How would you evaluate the way the league is expanding and attracting diversity? I mean, you know, it's so hard, right? Like, if you look at where we are at any one day, they say patience is a virtue, right? Clearly, I have lost mine. I'm not sure I ever had any. Right?

Like, I'm not sure I ever had any. And I'd be like, really? That's virtuous? This is how we're defining virtue now?

Oh, my goodness, I'm in such trouble. Because do we want it to be better? Of course we do.

We want it not just in football, but we want it in the world. Women aren't making the same money in any area of the world, right? So are we happy with that where we are right now? No. But are we making progress?

We are. And so would I like more? Yes.

Of course I would. But do I think that we're doing a great job? Well, let's look at it this way. Ten years ago, could you even talk about a woman coaching in the NFL? No. Didn't exist.

She didn't. And now there are so many examples of these amazing women who are, you know, not only blazing trails in the NFL, but like, you know, just in so many areas, right? Like, you know, you see women coaching college, right? You see, like, Katie and Liz Sowers crushing it at Ottawa, right?

Katie and Liz weren't a part of the conversation ten years ago, right? We see Callie Brunson, Jennifer King, Lo Locus, women doing the damn thing in the NFL. And we have to be proud at where they are and consistently look at ways that we can continue to perpetuate change.

So the fact that the league is proactively looking to do that, that's the money shot, right? And we can't ever say that we're satisfied because then we'll stop working, right? Like, if we say, yeah, it's good, then that's when things slow down and go the other way. So we need to keep pushing forward and also be really proud of how far we've come. Dr. Jen Welter, back on Radio Row. It's so great to connect with you again.

It's after hours here on CBS Sports Radio. It's not easy to be the first at anything. What was it like for you to be the first?

I think the hardest thing about being the first is that, first of all, there's no roadmap, right? And I look at my own career and even some of the decisions that I made and I think, gosh, I could have done that better had I known. And at the same time, at the same time, I have to give myself some grace because I didn't know. And the people who I grew up in the game with didn't know either. I am the woman that I am because of the strong backbone and motivation of the women in football.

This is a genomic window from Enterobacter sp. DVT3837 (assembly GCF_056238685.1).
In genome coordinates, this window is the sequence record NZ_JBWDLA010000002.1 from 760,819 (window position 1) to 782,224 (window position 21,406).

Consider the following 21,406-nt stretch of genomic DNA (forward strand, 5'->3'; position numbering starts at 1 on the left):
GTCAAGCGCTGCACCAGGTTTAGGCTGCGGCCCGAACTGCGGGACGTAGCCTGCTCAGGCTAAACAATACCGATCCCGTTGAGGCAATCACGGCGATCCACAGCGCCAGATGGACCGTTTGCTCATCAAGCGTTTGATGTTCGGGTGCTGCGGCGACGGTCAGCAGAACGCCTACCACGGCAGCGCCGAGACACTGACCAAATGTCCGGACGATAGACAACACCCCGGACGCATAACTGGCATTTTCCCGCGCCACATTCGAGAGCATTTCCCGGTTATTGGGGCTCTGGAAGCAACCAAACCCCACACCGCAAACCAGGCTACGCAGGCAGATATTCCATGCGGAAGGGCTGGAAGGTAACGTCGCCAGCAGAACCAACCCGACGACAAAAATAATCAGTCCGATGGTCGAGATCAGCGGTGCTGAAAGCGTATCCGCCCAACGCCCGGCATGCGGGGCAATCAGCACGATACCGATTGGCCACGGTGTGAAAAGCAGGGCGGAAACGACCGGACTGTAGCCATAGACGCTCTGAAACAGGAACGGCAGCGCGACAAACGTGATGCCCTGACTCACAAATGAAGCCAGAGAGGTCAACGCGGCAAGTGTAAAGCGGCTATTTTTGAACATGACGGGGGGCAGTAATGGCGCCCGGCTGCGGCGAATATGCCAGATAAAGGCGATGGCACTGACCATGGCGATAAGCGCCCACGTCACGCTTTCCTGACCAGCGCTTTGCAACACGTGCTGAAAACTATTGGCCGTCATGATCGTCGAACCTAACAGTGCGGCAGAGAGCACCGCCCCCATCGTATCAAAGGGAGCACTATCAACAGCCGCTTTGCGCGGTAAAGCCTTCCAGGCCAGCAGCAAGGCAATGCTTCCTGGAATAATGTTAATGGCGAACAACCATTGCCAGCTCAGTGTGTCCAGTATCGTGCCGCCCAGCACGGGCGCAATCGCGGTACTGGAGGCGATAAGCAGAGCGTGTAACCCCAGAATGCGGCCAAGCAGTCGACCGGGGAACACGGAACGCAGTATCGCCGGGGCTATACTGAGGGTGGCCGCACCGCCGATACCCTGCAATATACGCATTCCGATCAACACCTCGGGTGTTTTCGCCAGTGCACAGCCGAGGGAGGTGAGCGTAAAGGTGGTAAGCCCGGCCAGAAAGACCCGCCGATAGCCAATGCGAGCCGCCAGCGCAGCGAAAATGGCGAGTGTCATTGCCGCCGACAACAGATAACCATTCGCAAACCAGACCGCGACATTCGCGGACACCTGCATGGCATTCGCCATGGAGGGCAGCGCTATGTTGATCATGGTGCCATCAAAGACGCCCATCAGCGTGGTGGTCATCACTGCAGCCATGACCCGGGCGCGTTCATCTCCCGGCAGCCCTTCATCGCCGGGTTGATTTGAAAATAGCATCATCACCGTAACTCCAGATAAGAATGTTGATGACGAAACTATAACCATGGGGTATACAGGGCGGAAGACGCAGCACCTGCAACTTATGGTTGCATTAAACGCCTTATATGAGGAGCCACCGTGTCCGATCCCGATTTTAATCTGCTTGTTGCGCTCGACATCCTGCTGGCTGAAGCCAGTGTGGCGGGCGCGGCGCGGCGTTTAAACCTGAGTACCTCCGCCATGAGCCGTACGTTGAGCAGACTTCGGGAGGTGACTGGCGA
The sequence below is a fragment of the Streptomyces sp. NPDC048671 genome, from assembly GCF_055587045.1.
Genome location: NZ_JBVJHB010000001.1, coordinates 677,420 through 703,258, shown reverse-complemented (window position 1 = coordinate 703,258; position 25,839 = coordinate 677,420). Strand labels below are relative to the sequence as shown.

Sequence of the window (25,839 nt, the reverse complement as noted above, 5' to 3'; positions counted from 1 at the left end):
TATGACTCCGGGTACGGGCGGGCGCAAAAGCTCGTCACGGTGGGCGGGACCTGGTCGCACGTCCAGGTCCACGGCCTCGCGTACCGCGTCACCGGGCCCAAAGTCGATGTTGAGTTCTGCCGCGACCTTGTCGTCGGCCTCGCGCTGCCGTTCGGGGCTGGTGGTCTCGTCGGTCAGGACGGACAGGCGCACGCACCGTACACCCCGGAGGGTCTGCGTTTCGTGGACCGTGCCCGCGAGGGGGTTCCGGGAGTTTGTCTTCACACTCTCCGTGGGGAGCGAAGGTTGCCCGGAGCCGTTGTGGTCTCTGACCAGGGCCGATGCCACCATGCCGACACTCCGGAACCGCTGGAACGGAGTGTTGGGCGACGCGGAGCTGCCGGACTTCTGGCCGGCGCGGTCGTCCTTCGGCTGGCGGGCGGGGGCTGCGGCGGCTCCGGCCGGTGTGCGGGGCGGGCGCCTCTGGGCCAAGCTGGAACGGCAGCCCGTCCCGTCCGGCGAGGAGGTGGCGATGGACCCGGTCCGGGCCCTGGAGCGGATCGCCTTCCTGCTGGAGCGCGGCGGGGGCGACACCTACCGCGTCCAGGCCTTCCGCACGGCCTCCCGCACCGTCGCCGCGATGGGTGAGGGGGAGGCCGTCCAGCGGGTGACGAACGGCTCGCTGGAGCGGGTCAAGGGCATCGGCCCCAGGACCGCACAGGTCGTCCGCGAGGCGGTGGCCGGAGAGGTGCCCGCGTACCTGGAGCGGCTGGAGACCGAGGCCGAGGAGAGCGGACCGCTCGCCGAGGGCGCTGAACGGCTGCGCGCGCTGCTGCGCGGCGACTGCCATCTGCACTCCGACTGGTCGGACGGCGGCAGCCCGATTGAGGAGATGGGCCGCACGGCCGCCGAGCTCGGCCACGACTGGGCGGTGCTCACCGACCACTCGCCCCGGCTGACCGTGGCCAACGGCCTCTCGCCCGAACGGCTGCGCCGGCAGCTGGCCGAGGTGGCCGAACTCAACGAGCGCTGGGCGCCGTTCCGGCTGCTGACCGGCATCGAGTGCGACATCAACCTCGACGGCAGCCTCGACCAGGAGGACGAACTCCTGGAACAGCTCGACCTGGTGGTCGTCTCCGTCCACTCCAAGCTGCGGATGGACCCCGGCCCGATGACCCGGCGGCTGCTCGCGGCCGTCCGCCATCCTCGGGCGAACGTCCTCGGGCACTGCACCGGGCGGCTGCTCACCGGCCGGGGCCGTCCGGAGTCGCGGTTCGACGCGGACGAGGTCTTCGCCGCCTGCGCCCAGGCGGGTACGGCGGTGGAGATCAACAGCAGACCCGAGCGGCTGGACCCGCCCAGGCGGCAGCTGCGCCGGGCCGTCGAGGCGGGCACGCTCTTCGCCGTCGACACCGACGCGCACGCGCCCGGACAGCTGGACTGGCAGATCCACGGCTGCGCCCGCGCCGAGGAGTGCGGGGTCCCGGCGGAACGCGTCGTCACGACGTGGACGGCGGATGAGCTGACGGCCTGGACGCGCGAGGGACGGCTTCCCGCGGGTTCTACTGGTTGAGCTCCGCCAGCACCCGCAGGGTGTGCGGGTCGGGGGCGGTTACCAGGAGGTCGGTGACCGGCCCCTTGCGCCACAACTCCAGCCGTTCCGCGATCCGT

They drive me forward, but they weren't there either, right? A lot of the guys, the advantage that they have is they've got that locker room or they've got that fraternity, right? And so they can call so-and-so or so-and-so knows such-and-such and they can build on that.

I didn't have that. All I had to do was think like, OK, well, maybe this or, you know, talk to somebody like Nancy Lieberman in basketball and be like, sis, what do I do? And do the best that I could that way. So I think that's what's really challenging when we look at advancement for women or being the first is that lack of role model and maybe mentorship. Now, obviously, like I try and challenge myself to be the woman that I needed and didn't have.

But it would have been really nice to also have that woman. You are preaching to the choir, girl. I hear you. So you have these camps that you mentioned, and I know you're doing a couple here in Las Vegas. I'm really intrigued by the one that you titled A Day in the Life. How much do you see women and girls get into that? That must be so cool. So A Day in the Life is 21 plus. Ladies, I love the girls, but they stay home on this day.

This one is for you. So for the ladies or for the husbands, boyfriends, whatever, this is the best day. Guys, if you like watching football and you'd like your lady to understand it, send her to me. It's almost Valentine's Day. There's nothing better than your lady taking her XOXO love of football and dropping that X's and O's game day knowledge. So you should invest in sending her. I think it'd be a great Valentine's Day present.

Ladies, if you don't have that or he doesn't buy in, buy it for yourself, because you will be a better date when you understand the X's and O's, I promise you. But for me, it's we're going to take these women in. They get to come out on my field, have some beverages, which will either hydrate you or dehydrate you, depending on which beverage you choose. I'm just saying we're after dark right now. We can have that conversation. We should be cheersing ourselves, or maybe we are. It's radio and you don't know. And then we'll have breakfast, and then we hit the field starting with coach intros. We have an amazing, I feel like a really good head coach right now. You know, head coaching is all about collecting talent.